The Fu­ture Just Ar­rived – But is South Africa Ready?


IN JUST over a month’s time, South Africans will come face-to-face with Sophia, the world’s first ever hu­manoid ro­bot. Yes, a hu­manoid, a ro­bot that is both me­chan­i­cal but has hu­man char­ac­ter­is­tics and learn­ing ca­pa­bil­i­ties. Sophia show­cases how ma­chine learn­ing, big data and ar­ti­fi­cial in­tel­li­gence can be har­nessed in­ter­act with hu­mans.

We in­vited Sophia and her cre­ator David Han­son to this coun­try to ad­dress an im­por­tant is­sue fac­ing our coun­try. Are we ready for the Fourth In­dus­trial Revo­lu­tion?

Dr Han­son and Sophia will be the key­note speak­ers at the an­nual Davos for Hu­man Cap­i­tal event on July 11 in Jo­han­nes­burg. Here over 500 hun­dred busi­ness lead­ers and mem­bers of the pub­lic sec­tor will get a glimpse of the im­pact of tech­no­log­i­cal ad­vance­ment which awaits us all. Cisco’s Pub­lic Pol­icy Direc­tor for Africa, Char­maine Hou­vet, will fa­cil­i­tate this dis­cus­sion on what our fu­ture holds.

For South Africa the con­se­quences are un­cer­tain. Many jobs and sec­tors of our econ­omy will not ex­ist af­ter the revo­lu­tion. New and un­imag­in­able op­por­tu­ni­ties will arise. This brings with it a fear of change, par­tic­u­larly in a coun­try with high un­em­ploy­ment and chal­lenges within our ed­u­ca­tion sys­tem.

It is heart­en­ing how­ever that this is an is­sue that has seized the Union Build­ings too through Pres­i­dent Cyril Ramaphosa’s ap­point­ment of a 30-per­son fourth in­dus­trial revo­lu­tion com­mis­sion.

It is ini­tia­tives like this that give me hope. Fear must be re­placed with lead­er­ship. This is the only way we can meet the chal­lenges head-on and pre­pare for a bet­ter fu­ture for our peo­ple.

The Pres­i­dent’s com­mis­sion will be chaired by him­self and co-chaired by Uni­ver­sity of Jo­han­nes­burg vice chan­cel­lor Tshilidzi Mar­wala. In an ef­fort to bridge the gap be­tween gov­ern­ment and big busi­ness Pres­i­dent Ramaphosa has wisely in­cluded top lo­cal CEOs like Vo­da­com’s Shameel Joosub, Mul­ti­choice’s Calvo Mawela and Africa Teen Geeks’ Lindiwe Mat­lali.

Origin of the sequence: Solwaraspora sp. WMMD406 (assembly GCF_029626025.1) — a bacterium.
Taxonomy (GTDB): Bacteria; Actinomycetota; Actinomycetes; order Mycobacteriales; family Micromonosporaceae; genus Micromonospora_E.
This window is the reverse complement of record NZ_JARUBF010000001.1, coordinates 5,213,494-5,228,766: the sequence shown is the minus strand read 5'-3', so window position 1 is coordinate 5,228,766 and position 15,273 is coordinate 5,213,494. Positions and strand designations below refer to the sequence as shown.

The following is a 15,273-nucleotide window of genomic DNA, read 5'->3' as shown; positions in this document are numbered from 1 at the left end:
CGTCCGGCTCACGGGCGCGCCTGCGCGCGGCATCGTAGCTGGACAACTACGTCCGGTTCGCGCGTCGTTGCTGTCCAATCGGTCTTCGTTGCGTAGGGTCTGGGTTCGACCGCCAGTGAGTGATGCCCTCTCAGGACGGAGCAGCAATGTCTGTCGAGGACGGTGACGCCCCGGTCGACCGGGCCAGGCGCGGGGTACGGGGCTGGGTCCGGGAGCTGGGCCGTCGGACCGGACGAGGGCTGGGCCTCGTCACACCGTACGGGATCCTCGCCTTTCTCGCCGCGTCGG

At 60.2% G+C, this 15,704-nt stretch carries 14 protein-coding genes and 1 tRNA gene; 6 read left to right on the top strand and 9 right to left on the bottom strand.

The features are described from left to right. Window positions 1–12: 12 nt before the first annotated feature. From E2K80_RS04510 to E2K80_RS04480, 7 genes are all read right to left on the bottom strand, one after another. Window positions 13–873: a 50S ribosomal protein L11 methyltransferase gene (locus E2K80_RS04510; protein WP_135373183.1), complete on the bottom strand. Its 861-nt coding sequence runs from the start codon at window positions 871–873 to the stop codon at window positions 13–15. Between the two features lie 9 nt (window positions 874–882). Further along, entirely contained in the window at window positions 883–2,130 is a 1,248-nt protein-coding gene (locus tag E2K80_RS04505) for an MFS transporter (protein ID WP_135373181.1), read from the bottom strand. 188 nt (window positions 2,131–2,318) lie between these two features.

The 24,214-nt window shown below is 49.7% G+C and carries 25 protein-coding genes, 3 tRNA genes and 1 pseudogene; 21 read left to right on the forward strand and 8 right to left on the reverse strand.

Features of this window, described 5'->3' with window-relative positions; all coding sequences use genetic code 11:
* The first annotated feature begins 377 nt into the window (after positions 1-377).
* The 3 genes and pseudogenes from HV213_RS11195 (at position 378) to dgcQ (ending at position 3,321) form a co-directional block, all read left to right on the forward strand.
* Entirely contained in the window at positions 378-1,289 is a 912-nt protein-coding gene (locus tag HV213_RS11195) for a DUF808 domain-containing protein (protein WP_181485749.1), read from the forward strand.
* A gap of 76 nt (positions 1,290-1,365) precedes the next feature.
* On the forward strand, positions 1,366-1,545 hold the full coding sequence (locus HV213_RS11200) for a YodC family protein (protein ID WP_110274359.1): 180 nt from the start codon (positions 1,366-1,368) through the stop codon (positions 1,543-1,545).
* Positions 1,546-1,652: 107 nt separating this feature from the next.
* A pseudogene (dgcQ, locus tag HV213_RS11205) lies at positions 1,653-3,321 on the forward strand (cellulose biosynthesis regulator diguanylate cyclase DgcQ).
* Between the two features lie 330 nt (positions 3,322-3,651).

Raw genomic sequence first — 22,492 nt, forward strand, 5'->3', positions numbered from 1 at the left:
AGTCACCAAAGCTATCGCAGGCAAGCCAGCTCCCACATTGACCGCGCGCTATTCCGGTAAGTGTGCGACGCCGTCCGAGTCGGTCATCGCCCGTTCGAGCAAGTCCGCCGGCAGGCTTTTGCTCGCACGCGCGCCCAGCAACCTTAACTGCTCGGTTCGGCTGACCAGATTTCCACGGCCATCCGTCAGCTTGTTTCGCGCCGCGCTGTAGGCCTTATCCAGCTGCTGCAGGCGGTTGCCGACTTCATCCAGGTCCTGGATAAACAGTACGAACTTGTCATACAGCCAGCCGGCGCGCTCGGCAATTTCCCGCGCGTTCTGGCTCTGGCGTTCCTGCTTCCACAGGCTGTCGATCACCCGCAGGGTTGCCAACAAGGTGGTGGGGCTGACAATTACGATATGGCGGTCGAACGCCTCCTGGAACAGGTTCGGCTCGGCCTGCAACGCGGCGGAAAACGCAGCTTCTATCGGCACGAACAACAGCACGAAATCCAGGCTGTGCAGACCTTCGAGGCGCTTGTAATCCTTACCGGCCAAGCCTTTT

The play­ing fields are chang­ing ev­ery day, lead­ers need to adapt quicker than ever be­fore. It’s no longer a ques­tion of teach­ing spe­cific skills but learn­ing to in­spire oth­ers as we har­ness that which can­not be repli­cated; our in­tu­ition and our cre­ativ­ity to this brave new world that is si­mul­ta­ne­ously lib­er­at­ing and ter­ri­fy­ing. If we fail to pre­pare South Africa at this junc­ture, we will only have suc­ceeded in pre­par­ing our coun­try – and the gen­er­a­tions that fol­low - to fail.

We can­not al­low this to hap­pen. Em­ploy­ers will have to take charge of train­ing to pro­vide them with the adap­tive skills re­quired, while uni­ver­si­ties will need to pre­pare stu­dents with a bal­ance of learn­ing skills that en­hance not just left-brain math­e­mat­i­cal and tech­ni­cal abil­i­ties but also right-brain cre­ativ­ity which machines are not ca­pa­ble of.

Duke Cor­po­rate Ed­u­ca­tion’s Davos of Hu­man Cap­i­tal is struc­tured to spark that con­ver­sa­tion where it hasn’t started yet and to con­tinue it from where we left off last year. We must an­swer ques­tions of where to col­lab­o­rate across sec­tors, in­sti­tu­tions and even na­tional bor­ders to en­sure that we prop­erly dis­cover and thor­oughly ex­ploit the op­por­tu­ni­ties that lie be­fore us.

Sophia is not there as a fair­ground at­trac­tion, but will be there to pro­voke us to start re­ally think­ing and talk­ing about how we step over the thresh­old into the much-sto­ried fourth in­dus­trial revo­lu­tion, where phrases like ‘ar­ti­fi­cial in­tel­li­gence’ and ‘ma­chine learn­ing’ are used with­out a true un­der­stand­ing.

Car mak­ers get this. Al­ready the au­to­mo­tive in­dus­try has stopped look­ing at it­self as a man­u­fac­turer of ve­hi­cles but rather a de­signer of in­tel­li­gent mo­bil­ity so­lu­tions where your ve­hi­cle is a seam­less con­tin­u­a­tion of your smart­phone. In the near fu­ture you will likely hail a car us­ing your phone, and the driver could be a hu­manoid just like Sophia.

This week the Fi­nan­cial Times of Lon­don ranked Duke CE num­ber 1 in Africa for the 11th year in a row in cus­tomised ex­ec­u­tive ed­u­ca­tion. We are com­mit­ted to help­ing lead­ers con­tin­u­ously re­de­fine their strate­gies for the fu­ture and to un­lock new po­ten­tial as we face an un­cer­tain to­mor­row.

What we do know is; the hu­manoids have ar­rived. Get used to it.

Sharmla Chetty is Duke CE’s Pres­i­dent for Africa and Global Man­ag­ing Direc­tor for Africa and Europe. Duke CE has been ranked first in Cus­tom Ex­ec­u­tive Ed­u­ca­tion in Africa by the Fi­nan­cial Times of Lon­don. To find out more about the Davos of Hu­man Cap­i­tal event, email Ju­lia Cook at Ju­ or visit

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